A little play time with my Amy Butler stash, some quality time hand quilting with Anchor pearl cotton and I have a wonderful new pillow to decorate the Behemoth. I paper pieced the center, set it on point and added the borders. After that, it was all about the stitching. I love the added texture of the thread and those big stitches.It’s on to a few boring things for a couple of days. Things that require time in front of the computer rather than the sewing machine. I’m glad I got my fabric and thread fix in ahead of time. This pillow will have me smiling for days.
‘Tis the season for ornaments, stocking stuffers, gift wrapping and tree trimming. With less than five weeks until Christmas, there isn’t a moment to lose. Today, I want to share a project that uses small pieces of wonderfully lush ribbon.I love my ribbon scraps as much as my fabric scraps. Showing them off in an ornament seems like a win-win situation to me, especially a bit of Amy Butler’s 2″ Brocade Renaissance Ribbon.To make it, you need the following items:
- Wood frame (this one purchased from Michael’s)
- Plaid Folk Art Paint (Dove Gray)
- Plaid Extreme Glitter (Hologram)
- Brush for paint and glitter
- Phoomph™ by Coats and Clark
- Ribbon, approximately 2″ x 2 5/8″
- Scrap of solid fabric to coordinate, approximately 2″ x 2 5/8″
- Narrow ribbon, yarn or other material for hanging, if desired
- Aleene’s Quick Dry Tacky Glue
Follow these steps to make the ornament:
- Prepare the wooden frame by painting it with several layers of paint, drying between coats. If you want to make a lot of these, I would recommend spray paint to save time. Paint front, back and sides.
- Cut a piece of Phoomph™ 2″ x 2 5/8″.
- Peel off paper backing from one side. Apply ribbon wrong side down. Be sure to center the design element you wish to highlight. Trim the ends.
- Cut solid fabric to 2″ x 2 5/8″.
- Peel off paper backing from other side of Phoomph™. Apply fabric with wrong side down. Trim if necessary.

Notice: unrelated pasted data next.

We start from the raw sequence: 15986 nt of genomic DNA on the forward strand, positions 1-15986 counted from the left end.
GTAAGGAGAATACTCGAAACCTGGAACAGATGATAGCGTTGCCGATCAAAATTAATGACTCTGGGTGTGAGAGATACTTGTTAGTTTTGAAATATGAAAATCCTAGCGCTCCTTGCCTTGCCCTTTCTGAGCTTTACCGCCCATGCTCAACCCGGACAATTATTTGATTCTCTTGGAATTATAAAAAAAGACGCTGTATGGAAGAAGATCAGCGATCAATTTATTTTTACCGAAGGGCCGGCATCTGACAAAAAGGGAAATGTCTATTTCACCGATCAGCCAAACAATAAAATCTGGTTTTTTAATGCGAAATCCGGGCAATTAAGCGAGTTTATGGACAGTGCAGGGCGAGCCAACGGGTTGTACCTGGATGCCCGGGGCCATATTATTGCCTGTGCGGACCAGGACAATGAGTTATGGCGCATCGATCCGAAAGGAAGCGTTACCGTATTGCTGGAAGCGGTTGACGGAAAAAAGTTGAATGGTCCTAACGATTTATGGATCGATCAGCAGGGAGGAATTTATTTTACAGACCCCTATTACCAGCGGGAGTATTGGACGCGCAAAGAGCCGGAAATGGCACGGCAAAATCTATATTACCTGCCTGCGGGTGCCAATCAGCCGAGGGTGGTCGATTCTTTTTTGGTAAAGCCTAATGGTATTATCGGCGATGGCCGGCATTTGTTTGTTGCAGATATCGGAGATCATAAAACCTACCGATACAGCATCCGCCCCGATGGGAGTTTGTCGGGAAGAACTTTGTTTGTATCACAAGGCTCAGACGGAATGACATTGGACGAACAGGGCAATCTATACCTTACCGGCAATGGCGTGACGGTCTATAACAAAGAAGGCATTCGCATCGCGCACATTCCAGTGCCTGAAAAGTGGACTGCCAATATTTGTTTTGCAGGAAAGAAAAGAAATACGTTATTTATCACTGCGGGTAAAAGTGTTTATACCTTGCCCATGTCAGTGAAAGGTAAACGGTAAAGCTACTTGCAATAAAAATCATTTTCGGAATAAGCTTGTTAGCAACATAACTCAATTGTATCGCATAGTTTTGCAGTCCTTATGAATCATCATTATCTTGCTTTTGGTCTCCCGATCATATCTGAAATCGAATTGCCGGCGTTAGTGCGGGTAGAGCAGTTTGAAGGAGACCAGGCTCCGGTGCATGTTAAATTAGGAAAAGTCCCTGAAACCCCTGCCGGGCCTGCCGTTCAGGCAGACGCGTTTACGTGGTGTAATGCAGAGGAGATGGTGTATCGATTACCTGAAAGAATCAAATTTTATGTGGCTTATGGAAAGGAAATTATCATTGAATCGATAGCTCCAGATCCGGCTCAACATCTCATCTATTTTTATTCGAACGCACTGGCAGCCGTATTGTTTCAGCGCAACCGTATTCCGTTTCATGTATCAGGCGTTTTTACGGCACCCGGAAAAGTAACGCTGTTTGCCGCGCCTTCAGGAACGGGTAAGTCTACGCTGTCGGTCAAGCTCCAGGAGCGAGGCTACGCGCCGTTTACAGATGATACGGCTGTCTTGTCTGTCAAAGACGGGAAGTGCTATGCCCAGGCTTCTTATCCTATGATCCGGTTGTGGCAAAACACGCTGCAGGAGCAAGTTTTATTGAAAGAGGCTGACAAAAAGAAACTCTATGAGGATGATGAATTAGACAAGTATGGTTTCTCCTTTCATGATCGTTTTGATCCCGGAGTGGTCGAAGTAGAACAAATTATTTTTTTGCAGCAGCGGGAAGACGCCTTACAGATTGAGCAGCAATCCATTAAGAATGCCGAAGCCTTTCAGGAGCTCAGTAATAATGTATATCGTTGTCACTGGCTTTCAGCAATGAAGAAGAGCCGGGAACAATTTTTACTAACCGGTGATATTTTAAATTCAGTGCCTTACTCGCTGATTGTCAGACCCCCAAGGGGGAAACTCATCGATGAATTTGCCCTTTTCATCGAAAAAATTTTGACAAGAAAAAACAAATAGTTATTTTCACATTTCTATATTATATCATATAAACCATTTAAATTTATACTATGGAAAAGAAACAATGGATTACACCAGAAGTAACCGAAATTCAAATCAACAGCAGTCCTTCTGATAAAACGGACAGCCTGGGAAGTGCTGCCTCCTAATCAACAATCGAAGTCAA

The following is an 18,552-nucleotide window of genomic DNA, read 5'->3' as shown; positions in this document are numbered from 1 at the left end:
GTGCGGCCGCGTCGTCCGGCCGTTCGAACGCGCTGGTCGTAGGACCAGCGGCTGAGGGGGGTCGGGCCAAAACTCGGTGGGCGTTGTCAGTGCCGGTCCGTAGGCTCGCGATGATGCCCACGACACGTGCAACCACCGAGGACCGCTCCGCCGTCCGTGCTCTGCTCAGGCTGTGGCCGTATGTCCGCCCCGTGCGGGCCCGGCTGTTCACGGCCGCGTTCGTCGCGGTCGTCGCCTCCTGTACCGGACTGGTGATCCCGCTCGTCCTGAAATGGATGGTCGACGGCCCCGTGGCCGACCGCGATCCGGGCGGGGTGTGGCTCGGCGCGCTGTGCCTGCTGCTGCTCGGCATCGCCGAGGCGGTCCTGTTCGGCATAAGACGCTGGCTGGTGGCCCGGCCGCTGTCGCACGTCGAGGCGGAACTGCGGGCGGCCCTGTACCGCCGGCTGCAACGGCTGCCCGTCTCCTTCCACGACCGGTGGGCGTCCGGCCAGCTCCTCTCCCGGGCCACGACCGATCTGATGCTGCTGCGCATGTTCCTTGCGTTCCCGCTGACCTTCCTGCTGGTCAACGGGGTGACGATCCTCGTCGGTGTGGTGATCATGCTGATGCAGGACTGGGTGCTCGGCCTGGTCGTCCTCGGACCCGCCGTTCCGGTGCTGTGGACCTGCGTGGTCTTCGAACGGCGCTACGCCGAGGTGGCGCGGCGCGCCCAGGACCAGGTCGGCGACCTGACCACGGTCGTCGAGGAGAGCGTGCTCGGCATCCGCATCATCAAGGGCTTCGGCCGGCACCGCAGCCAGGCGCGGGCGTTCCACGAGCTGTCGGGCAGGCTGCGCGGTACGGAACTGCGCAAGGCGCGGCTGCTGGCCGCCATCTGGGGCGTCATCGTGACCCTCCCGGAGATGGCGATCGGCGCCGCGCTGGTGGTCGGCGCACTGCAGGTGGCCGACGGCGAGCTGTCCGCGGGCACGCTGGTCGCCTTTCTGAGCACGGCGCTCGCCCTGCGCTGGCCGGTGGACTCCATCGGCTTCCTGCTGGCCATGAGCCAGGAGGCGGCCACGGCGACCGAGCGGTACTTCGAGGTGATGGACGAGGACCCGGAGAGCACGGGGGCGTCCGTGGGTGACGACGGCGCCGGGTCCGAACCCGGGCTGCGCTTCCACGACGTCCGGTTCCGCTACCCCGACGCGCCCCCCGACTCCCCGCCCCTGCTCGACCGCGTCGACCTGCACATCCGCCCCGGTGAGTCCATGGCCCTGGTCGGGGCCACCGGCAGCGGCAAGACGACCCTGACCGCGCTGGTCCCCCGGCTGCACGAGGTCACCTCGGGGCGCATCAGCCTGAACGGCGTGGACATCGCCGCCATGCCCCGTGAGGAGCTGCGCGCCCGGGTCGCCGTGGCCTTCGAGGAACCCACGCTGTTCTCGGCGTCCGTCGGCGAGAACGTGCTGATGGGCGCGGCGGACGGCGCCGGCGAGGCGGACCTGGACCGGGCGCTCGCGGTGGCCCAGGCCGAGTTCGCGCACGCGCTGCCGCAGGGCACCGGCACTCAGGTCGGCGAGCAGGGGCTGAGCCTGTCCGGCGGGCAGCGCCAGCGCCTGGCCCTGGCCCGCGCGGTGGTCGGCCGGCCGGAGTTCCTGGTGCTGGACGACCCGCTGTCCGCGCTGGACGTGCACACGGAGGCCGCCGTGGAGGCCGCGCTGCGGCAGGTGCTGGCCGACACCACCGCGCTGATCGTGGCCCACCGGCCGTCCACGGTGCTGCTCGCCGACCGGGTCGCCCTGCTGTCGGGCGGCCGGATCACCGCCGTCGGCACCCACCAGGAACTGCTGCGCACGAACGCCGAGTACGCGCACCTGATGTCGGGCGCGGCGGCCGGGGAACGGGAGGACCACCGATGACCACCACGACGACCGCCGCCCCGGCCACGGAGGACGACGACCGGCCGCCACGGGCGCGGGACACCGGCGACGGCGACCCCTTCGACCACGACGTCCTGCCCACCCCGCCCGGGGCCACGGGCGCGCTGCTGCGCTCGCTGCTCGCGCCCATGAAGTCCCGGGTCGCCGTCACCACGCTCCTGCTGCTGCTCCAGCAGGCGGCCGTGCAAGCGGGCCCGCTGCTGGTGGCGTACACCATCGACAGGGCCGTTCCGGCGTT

- Apply Extreme Glitter to front side of frame. I chose to go easy on the glitter. If you like more bling, add multiple coats of glitter.
- Once the glitter is completely dry, flip the ornament over and glue around the center of the frame.
- Carefully place the ribbon/Phoomph™/fabric piece onto the back side of the ornament. Let dry.
- If adding a trim hanger, place a small amount of glue on the back side of the ornament just above the center section. Place both ends of the trim you selected for hanging into the glue. Let dry.
And that’s it. You’re finished!
Renaissance Ribbons has plenty of beautiful ribbons to choose from. Here’s a sample of other options to consider:A beautiful trinket like this one doesn’t have to be for Christmas only. It would also liven up your desk space, cubicle or sewing area. Use it on a special package to add a pop to simple wrapping at birthdays as well as holidays. Or make enough to fill your tree. Hop over to Renaissance Ribbons and start dreaming up your very own ornamentation.
noun \ˈnik-ˌnak\: a small object used for decoration (from Merriam-Webster Dictionary)I wanted to start off the holiday idea posts with something quick, easy and inexpensive. Something you can make and have on hand for last minute gifts, package decorations or even place settings. I was at Michael’s last week and found small resin frames for $2 each. They’re perfect for making knick-knacks. You can easily tailor them to recipients by your choices of color, fabric and embellishments. Let’s get started!
Here’s all you need for the project:
- Fabric Mod Podge and applicator
- Fabric scrap slightly bigger than the framed space
- Small resin frame
- Wax paper, aluminum foil, or butcher paper to protect your work surface
- Embellishments such as embroidered appliques, chip board letters, buttons, bling, etc.
- Craft knife and scissors
To make, follow these simple steps:
- Apply Fabric Mod Podge to the right side of your fabric scrap and let dry completely. Use wax paper, foil or butcher paper under the fabric to protect your work surface.
- While Mod Podge dries, use the craft knife to remove the clear plastic film from the frame.
- When the fabric scrap is dry, trace the frame back onto the back of your Mod Podged fabric. Cut to size.
- Apply fabric to frame back using Mod Podge. Let dry.
- Apply the embellishment of your choice to the fabric. Use Mod Podge to secure.
- That’s it! You’re ready to share, gift or keep for yourself.
I used pieces of fabric from Dena’s Little Azalea collection for these two pieces. It gives them a youthful, playful look. Choose different prints and embellishments for a totally different look. You don’t even have to use fabric. Scrapbooking papers work just as well. Or print out a page of sheet music. Maybe a page out of the dictionary. Whatever style suits your fancy. It’s entirely up to you.
You could also use these slightly larger frames for silhouettes like this one. I particularly like the idea of making silhouettes of the family and hanging them together on a wide ribbon, each frame running vertically down the wall–a great present for grandparents.
I wish I had time to exhaust all the ideas I have for these inexpensive frames. Unfortunately, I do not have that kind of time, nor do I have any minions. Instead, I’ll leave you with a bit of inspiration and some ideas. Now it’s up to you to take it and make it.